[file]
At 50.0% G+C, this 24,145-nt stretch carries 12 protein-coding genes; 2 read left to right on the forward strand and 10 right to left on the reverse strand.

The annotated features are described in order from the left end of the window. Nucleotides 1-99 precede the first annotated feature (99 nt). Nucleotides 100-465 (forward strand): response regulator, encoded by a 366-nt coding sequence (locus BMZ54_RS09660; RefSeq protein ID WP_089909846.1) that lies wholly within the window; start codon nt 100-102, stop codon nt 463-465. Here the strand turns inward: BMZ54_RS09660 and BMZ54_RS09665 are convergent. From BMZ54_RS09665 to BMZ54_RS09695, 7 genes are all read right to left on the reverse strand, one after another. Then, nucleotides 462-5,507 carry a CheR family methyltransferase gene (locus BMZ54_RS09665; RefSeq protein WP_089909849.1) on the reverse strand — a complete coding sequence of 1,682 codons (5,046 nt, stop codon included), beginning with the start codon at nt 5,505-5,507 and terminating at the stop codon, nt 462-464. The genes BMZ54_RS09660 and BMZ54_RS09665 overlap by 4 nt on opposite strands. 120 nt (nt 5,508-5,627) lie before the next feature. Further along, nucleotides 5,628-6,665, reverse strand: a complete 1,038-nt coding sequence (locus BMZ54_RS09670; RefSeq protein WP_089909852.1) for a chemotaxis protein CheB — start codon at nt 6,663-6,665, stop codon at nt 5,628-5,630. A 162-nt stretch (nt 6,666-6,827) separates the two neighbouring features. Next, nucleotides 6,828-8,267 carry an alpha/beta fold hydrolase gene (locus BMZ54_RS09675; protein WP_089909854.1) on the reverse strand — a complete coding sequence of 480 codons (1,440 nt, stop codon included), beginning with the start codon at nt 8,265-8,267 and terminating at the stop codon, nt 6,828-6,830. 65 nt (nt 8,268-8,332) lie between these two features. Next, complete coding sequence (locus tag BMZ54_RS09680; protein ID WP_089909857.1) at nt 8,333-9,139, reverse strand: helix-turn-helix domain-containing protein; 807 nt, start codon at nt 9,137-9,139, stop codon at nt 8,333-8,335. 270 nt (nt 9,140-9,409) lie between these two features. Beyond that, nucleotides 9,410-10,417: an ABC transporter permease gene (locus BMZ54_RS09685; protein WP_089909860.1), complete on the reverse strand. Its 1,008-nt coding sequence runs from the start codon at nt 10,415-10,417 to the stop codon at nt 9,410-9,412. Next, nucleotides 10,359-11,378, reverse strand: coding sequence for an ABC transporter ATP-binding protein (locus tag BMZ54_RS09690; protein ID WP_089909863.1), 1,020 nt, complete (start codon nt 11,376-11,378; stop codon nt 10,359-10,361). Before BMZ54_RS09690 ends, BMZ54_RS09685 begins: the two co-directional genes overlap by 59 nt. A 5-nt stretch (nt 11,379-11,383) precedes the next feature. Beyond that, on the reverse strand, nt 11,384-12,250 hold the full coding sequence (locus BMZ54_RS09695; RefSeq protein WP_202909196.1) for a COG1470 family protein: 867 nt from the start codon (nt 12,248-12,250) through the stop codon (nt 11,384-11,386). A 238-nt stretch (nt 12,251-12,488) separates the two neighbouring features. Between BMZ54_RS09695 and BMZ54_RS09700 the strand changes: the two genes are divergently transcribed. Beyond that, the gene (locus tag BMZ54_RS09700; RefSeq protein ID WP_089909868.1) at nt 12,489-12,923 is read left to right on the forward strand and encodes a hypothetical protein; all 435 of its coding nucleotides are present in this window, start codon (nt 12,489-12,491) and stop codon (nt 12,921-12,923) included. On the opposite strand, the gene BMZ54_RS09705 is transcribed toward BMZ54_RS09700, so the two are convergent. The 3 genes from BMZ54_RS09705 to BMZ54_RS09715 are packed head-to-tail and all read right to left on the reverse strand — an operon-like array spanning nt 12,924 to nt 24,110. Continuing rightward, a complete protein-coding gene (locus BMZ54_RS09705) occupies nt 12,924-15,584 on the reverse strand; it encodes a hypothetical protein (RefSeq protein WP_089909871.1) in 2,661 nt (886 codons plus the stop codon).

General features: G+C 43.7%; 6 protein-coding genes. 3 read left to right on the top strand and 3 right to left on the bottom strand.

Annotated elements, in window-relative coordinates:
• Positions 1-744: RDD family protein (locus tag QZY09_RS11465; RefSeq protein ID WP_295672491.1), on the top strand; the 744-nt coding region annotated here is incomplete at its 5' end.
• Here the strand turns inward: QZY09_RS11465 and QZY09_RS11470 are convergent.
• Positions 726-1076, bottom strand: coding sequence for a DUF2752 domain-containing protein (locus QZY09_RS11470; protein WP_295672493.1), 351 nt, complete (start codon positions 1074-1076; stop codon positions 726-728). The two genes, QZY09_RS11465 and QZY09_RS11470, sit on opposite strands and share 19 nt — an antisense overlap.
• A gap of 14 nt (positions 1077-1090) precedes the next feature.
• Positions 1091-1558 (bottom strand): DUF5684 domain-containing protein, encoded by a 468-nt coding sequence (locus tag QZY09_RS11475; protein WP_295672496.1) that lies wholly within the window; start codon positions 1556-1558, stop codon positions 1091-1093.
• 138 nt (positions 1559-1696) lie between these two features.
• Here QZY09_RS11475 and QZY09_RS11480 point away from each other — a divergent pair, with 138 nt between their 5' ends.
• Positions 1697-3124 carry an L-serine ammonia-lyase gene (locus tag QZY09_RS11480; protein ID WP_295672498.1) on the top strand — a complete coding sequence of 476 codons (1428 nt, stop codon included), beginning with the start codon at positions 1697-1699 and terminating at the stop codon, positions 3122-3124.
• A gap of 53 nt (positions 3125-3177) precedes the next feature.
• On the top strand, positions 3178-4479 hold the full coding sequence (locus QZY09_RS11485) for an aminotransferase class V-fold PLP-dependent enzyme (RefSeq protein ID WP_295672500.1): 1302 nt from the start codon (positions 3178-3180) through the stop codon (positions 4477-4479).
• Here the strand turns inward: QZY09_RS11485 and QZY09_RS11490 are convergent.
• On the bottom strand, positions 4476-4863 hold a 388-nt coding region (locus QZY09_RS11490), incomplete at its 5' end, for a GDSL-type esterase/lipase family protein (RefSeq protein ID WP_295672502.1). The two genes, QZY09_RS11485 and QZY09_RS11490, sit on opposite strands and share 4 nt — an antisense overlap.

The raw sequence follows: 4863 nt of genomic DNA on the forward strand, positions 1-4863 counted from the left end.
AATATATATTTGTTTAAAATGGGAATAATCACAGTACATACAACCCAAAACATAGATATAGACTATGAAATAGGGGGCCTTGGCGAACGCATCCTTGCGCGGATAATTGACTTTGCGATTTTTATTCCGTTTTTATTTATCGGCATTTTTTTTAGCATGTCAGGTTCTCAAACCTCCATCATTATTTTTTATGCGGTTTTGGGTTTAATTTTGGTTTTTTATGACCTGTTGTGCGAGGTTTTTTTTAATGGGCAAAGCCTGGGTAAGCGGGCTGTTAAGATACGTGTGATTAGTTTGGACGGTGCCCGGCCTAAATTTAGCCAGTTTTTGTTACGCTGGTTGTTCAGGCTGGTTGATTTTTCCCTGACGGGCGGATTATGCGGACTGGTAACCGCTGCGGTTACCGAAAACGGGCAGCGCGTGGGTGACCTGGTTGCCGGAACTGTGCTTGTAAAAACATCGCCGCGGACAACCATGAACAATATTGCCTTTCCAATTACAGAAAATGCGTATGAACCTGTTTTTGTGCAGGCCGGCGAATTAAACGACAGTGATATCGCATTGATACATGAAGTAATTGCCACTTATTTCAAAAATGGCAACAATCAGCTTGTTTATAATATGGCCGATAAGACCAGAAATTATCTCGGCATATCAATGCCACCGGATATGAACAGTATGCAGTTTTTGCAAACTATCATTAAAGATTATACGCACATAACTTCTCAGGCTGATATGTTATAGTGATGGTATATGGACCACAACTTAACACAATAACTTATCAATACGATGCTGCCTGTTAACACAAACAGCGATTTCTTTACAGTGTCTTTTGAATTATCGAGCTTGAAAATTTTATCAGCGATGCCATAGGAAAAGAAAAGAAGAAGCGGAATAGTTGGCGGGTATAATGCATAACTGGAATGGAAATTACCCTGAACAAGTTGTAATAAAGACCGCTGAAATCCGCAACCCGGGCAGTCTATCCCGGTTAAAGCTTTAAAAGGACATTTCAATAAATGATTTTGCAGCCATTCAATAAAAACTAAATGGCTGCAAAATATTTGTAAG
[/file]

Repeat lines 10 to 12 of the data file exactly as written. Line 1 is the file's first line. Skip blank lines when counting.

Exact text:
• 138 nt (positions 1559-1696) lie between these two features.
• Here QZY09_RS11475 and QZY09_RS11480 point away from each other — a divergent pair, with 138 nt between their 5' ends.
• Positions 1697-3124 carry an L-serine ammonia-lyase gene (locus tag QZY09_RS11480; protein ID WP_295672498.1) on the top strand — a complete coding sequence of 476 codons (1428 nt, stop codon included), beginning with the start codon at positions 1697-1699 and terminating at the stop codon, positions 3122-3124.